Another Ohio winter is upon us.
The extra hours of darkness or slate-gray skies can easily drag down a mood already challenged by the pandemic. We’re socializing less often, hunkering down, and shelving vacation plans to warmer and brighter tropical spots.
Meanwhile, we have to tackle what seems like an endless string of Zoom meetings while trying to edge our kids into get-it-done mode, and at the end of the day, confront the same hurdle: What’s for dinner?
So how do we keep pandemic exhaustion from descending into depression?
David Wirt, a counselor with The Ohio State University College of Food, Agricultural, and Environmental Sciences (CFAES), has some advice on how to lighten your mood in the coldest months of the year.
- Get out in the sunlight every day. Sunlight not only infuses us with vitamin D, it can lift a drooping mood. Even if it’s not sunny, getting outside is helpful, especially in natural places.
- Keep the indoors as light as possible, opening blinds and turning on lights. Light stimulates the production of serotonin, a neurotransmitter in the brain that contributes to happiness and can help ward off seasonal depression.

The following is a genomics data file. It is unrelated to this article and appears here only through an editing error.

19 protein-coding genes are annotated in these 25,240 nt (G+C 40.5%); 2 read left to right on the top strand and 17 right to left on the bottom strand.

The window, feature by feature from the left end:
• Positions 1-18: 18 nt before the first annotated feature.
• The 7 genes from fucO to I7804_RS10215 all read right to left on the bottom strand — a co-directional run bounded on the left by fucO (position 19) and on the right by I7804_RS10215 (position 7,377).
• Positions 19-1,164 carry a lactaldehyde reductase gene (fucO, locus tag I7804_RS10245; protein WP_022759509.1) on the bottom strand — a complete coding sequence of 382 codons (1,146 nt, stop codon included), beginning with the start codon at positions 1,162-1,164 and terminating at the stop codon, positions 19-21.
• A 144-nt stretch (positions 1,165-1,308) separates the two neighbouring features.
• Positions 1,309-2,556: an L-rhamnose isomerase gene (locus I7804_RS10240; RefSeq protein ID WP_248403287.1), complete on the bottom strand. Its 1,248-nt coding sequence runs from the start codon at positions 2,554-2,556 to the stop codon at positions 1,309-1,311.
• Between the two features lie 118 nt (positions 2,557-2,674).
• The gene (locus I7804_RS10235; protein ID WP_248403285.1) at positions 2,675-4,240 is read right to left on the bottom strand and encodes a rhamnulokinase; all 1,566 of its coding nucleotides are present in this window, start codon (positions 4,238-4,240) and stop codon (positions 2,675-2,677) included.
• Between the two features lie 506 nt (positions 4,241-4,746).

- Stay in contact with people through phone and online conversations, even by texting. Although you might be socializing in person less often, social contact is important.
- Exercise—outdoors or indoors. It can help trigger neurotransmitters in the brain that improve mood as well as focus.
- Watch out for patterns of too much or too little sleep—more than nine or less than six for adults.
- Vent in a healthy way by exercising (a tennis ball can take a good whack without breaking), writing, talking to someone, or taking deep breaths.
- Try to take slow, deep breaths even just for a couple of minutes. That can keep you from sending that email you might later regret.